Portfolio development and trade show planning is one of the most asked about topics in my business. Understanding how to trade show test one’s portfolio is important for artists and designers to know if their portfolio has what it takes to cut through the clutter.
There are many types of portfolios—enough to mirror the creative minds we have in this amazing licensing industry. And while everyone’s work is unique, putting together a compelling portfolio presentation to grab attention while distracted prospects are running the gamut of brain aerobics required at trade shows, is certainly a challenge.
Here are some solid techniques to maximize the effectiveness of your portfolios while attending trade shows:
1) Portfolio Size
The size of your portfolio for a show will depend greatly on how long you have been in the art licensing business, and whether the artist is participating as an exhibitor or attendee. An artist who has been in the business for 10 years with a consistent art style—who might add 5 to 10 collections a year—will probably have 100 or more collections to choose from.
Manufacturers want to see a body of work, enough to keep them interested and know the artist is committed to the business. If artists are exhibiting at a major trade event, then think in terms of presenting 20 to 30 collections in a variety of themes and developing a system to access most of any viable work. If you are walking a show, keep it light and bring your newest items and a few solid collections which you want to exploit further.
2) Portfolio Organization
Artists must make sure to organize their portfolios for a trade event by theme, since that is how manufacturers buy collections. They seek out art to fit their product line needs for everyday (including seasonal-fall, winter, spring, and summer), holidays (Christmas, Halloween, Valentines, and Easter), occasions (Birthday, Graduation, and Baby Shower) and niche themes/lifestyles (cooking, flowers, spa, sports, country chic, lodge, beach). Organizing collections in other ways will just make it more difficult for the manufacturer and is likely to frustrate them and turn them off.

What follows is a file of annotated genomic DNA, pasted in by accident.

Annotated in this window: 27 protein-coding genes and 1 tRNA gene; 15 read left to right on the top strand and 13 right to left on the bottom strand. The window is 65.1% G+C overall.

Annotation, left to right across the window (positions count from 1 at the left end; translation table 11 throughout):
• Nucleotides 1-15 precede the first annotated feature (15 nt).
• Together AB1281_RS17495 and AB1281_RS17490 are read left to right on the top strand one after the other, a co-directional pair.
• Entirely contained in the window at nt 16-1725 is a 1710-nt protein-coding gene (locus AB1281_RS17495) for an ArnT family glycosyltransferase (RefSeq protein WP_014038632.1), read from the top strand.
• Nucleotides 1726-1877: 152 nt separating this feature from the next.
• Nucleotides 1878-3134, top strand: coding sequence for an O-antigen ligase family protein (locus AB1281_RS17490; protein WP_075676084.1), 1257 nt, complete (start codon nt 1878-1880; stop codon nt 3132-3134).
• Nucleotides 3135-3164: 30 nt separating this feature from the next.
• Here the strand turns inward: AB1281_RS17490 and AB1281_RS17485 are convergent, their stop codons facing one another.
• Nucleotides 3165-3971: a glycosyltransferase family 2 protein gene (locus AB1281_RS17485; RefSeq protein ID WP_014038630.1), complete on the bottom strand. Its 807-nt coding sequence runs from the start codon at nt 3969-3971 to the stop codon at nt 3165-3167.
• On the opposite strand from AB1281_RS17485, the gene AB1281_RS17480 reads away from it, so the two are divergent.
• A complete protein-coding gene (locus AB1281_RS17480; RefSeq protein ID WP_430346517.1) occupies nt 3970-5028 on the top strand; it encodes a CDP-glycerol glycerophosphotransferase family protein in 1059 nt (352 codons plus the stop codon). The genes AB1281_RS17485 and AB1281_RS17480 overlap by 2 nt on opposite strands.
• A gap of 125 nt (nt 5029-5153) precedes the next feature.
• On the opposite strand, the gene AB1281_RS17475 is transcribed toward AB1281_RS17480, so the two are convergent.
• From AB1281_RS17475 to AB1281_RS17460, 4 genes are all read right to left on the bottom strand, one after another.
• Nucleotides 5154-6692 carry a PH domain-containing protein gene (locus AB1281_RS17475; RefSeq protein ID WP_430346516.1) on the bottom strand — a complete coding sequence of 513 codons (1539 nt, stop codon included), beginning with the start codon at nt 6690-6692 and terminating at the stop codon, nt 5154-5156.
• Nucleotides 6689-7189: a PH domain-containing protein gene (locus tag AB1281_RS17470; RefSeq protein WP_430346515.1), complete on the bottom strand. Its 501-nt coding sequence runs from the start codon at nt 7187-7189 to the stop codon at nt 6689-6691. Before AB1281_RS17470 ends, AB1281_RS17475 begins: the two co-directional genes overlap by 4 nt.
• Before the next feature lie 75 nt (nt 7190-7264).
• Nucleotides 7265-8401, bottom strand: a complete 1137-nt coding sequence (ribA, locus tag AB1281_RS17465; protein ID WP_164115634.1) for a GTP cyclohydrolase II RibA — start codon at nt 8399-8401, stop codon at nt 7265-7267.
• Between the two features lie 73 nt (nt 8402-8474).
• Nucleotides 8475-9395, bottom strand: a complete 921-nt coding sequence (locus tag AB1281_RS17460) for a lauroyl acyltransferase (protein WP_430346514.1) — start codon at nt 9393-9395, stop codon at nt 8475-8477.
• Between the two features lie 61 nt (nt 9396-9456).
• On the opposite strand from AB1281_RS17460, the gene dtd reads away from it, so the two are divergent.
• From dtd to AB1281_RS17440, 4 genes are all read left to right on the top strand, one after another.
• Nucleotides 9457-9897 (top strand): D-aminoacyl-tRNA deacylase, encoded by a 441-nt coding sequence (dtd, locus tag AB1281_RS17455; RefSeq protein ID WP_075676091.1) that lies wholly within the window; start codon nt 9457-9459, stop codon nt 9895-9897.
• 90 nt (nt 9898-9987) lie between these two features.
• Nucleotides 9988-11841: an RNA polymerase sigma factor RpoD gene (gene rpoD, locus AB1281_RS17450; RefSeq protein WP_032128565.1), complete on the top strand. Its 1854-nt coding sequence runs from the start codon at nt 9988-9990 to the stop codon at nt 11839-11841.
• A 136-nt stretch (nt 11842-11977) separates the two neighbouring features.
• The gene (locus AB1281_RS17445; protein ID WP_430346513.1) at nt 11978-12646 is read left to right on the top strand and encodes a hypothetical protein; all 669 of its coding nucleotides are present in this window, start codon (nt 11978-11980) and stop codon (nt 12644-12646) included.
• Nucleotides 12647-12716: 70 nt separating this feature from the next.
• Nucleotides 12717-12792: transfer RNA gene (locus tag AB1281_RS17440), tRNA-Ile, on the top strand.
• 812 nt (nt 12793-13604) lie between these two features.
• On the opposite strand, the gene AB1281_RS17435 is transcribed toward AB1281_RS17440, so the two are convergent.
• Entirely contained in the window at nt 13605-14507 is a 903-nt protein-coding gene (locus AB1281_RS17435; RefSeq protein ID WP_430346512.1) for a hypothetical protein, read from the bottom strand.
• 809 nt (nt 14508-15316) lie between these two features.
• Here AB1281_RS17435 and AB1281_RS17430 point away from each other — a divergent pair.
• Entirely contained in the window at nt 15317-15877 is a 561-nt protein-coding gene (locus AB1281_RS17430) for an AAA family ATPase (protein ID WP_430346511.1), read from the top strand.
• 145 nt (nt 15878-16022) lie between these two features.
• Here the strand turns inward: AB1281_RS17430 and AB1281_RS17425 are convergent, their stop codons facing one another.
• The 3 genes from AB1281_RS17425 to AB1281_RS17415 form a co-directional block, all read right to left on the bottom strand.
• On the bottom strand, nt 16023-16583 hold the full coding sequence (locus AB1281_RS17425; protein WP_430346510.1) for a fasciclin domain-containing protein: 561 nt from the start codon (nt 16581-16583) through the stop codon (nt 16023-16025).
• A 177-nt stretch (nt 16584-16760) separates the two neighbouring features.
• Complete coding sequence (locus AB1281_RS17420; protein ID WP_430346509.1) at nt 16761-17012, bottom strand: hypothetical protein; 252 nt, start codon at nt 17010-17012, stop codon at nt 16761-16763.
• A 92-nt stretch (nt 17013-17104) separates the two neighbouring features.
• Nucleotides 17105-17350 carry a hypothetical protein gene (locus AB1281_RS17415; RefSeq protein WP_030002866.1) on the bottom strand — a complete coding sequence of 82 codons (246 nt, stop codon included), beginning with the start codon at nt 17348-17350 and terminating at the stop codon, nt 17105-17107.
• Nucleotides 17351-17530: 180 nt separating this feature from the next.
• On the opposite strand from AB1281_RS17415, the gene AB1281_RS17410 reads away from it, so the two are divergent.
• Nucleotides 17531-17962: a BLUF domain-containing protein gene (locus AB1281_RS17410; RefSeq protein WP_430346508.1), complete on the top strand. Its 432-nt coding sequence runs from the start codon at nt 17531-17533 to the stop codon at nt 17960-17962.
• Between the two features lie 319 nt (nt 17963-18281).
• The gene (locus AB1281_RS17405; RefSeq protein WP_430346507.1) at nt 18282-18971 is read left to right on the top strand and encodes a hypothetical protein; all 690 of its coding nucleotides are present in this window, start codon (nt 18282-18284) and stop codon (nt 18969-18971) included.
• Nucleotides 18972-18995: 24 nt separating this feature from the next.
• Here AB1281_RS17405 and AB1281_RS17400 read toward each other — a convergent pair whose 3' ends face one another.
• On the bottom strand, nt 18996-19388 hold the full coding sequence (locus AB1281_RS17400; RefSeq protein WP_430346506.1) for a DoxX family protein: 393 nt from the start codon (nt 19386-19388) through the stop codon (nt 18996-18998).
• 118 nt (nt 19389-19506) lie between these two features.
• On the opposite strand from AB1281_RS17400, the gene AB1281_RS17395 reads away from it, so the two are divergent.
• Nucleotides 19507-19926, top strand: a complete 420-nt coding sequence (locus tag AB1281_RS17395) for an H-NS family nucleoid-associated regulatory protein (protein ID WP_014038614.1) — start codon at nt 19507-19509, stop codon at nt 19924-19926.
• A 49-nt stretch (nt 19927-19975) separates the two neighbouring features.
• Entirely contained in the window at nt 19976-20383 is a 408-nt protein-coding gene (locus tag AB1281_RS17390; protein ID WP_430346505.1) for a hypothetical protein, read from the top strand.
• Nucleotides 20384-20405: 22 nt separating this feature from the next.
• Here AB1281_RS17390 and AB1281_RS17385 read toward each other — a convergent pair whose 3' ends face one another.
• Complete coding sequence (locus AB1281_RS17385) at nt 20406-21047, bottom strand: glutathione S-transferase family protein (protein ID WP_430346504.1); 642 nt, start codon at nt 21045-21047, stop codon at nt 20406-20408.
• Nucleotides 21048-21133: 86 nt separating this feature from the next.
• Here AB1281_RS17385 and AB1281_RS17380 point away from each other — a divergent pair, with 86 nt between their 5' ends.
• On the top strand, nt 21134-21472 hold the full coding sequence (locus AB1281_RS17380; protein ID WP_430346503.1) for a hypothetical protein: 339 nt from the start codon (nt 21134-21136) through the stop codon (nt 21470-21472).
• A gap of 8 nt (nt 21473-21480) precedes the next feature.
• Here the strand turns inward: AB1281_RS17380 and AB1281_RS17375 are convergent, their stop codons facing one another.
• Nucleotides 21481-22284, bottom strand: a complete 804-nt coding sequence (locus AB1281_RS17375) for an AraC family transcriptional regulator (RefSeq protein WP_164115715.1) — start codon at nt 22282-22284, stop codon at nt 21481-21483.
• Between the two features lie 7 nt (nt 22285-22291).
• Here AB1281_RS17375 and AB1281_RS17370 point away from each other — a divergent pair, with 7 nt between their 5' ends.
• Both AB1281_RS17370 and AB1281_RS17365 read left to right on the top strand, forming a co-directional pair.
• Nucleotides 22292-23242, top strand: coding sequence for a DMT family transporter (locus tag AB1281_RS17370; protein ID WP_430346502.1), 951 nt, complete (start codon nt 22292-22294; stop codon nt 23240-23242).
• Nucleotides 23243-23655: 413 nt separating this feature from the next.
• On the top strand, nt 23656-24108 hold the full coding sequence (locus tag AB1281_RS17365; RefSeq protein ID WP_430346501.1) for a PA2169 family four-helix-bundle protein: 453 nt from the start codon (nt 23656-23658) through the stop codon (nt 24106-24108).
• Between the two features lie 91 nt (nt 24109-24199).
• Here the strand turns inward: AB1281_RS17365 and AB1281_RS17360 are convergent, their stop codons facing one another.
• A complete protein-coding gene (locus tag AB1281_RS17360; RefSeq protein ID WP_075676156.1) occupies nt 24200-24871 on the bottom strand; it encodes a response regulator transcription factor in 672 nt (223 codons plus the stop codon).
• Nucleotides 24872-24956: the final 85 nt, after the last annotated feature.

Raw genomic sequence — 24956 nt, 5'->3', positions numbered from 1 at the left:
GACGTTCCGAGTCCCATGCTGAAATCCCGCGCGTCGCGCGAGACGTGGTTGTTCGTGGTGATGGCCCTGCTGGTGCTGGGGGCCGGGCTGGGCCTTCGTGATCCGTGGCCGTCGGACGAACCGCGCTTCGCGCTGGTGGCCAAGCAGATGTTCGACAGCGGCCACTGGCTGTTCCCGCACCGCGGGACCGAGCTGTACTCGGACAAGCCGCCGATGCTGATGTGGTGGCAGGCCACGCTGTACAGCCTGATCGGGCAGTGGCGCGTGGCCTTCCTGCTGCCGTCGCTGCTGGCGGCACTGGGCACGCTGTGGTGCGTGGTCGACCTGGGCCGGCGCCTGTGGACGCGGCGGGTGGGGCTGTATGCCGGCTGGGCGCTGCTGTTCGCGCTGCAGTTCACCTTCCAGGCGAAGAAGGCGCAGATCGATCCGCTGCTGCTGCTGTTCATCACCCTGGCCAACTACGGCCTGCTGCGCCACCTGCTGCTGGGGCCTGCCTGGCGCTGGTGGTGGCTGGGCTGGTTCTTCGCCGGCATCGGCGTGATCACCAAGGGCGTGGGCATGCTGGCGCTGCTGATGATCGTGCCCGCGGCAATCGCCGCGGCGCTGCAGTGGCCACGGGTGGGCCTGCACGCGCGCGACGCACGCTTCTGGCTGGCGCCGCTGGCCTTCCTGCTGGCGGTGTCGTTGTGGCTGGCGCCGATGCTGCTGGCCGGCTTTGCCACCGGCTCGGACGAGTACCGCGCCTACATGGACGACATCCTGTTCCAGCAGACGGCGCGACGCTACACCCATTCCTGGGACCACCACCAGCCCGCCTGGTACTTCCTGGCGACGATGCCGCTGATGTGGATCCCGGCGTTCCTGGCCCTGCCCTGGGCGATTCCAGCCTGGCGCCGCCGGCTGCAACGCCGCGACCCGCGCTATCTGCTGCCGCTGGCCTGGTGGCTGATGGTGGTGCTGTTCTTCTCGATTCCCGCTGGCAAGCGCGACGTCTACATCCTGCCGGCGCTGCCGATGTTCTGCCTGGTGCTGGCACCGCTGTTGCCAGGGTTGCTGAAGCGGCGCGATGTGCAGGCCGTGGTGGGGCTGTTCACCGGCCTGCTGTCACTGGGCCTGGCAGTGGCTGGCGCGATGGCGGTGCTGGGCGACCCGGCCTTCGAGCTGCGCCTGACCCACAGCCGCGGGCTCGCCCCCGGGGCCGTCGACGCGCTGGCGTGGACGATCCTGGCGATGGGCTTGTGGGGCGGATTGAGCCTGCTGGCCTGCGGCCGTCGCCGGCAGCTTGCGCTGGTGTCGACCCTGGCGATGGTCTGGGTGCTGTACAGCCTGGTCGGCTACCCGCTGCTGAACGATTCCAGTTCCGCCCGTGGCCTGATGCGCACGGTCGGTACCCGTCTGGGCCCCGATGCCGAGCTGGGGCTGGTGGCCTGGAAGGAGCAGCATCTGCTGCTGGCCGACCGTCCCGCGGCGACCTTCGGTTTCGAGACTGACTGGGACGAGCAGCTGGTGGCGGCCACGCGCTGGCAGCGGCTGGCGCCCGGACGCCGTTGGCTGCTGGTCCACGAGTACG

3) Portfolio Review
Licensees want to see what artists have that’s new. So while an art style may interest them, new art keeps them coming back to ‘see what you’ve got.’
Creating new art for key trade shows is vital, as is sharing new collections throughout the year. Think about how many collections you will create (approximately) for the year, and plan out the releases based on trade shows you will attend. Artists should launch new collections at trade shows and plan on having other new releases following major events to keep the conversations going with potential.
4) Portfolio Flow
Portfolios should ebb and flow. Artists should add new items and take out old items regularly—that’s the way to keep it fresh! Also, they should make sure to keep their newest art at the beginning of the themed sections in their portfolio.
Artists can absolutely continue to use images and collections that were shown last year, or even from years before. However, take out designs that no longer fit the artist’s style, or are no longer ‘in style’ or ‘on trend.’ Think realistically about how long the art will be relevant in the marketplace, and, therefore, to manufacturers, retailers and consumers. If artists are trend driven, it may be one to three years. If artists are very traditional in their themes and style, then eight to 10 years would not be an unusual length of time to keep some art in their portfolios.
5) Portfolios Technology
If an artist has a booth at an upcoming show, it’s best to have duplicate copies of your portfolio for multiple viewers. In addition, make sure there are hard copies and digital versions available. It is important to put the portfolio in a tablet, phone or computer which does not require the Internet to access the images. The last thing artists want is to be dependent on the Wi-Fi in a large convention hall, hotel or conference center with spotty reception. Keep images at an appropriately high resolution for how they will be shown: 300 dpi for print portfolios and look books, and 72 dpi for electronic images.
Use touch-screen computers or tablets to make it easy for anyone to glance through a portfolio at his or her own pace (without having to learn your technology). Keep it simple. I don’t recommend attending a meeting with so much high-tech equipment and business paraphernalia—artist’s phone, tablet, computer, briefcase, and hardcopy portfolio—that they are utterly incapacitated by trying to juggle them all. Think light; think efficient (less is more).
6) Website Portfolios
While physical trade show portfolios are important, just because artists are exhibiting in a booth or attending a show, doesn’t mean that someone an artist meets with won’t quickly check-out the artist’s website. In fact, isn’t that what every artist is hoping for?
For this and many other reasons, it is important that an artist’s website be up-to-date before he or she attend a trade show. The online portfolio should include enough of the art to show a breadth of themes and the depth of an artist’s capabilities. But I don’t recommend that artists show your entire portfolio. It’s not wise or necessary to have every collection out on your site. Of course, artists should take as many precautions as possible by using a watermark on the art and copyright on each piece and/or collection. Some artists do prefer a password-protected portfolio area, especially if they have extensive work to keep organized.
Reprise: My article was written for and originally published by ‘The Licensing Book,” Spring 2015. I am happy to share it again after so many requests for information about portfolio development. And my sincere thanks to Joan Marie for allowing me to share some of her amazing art images.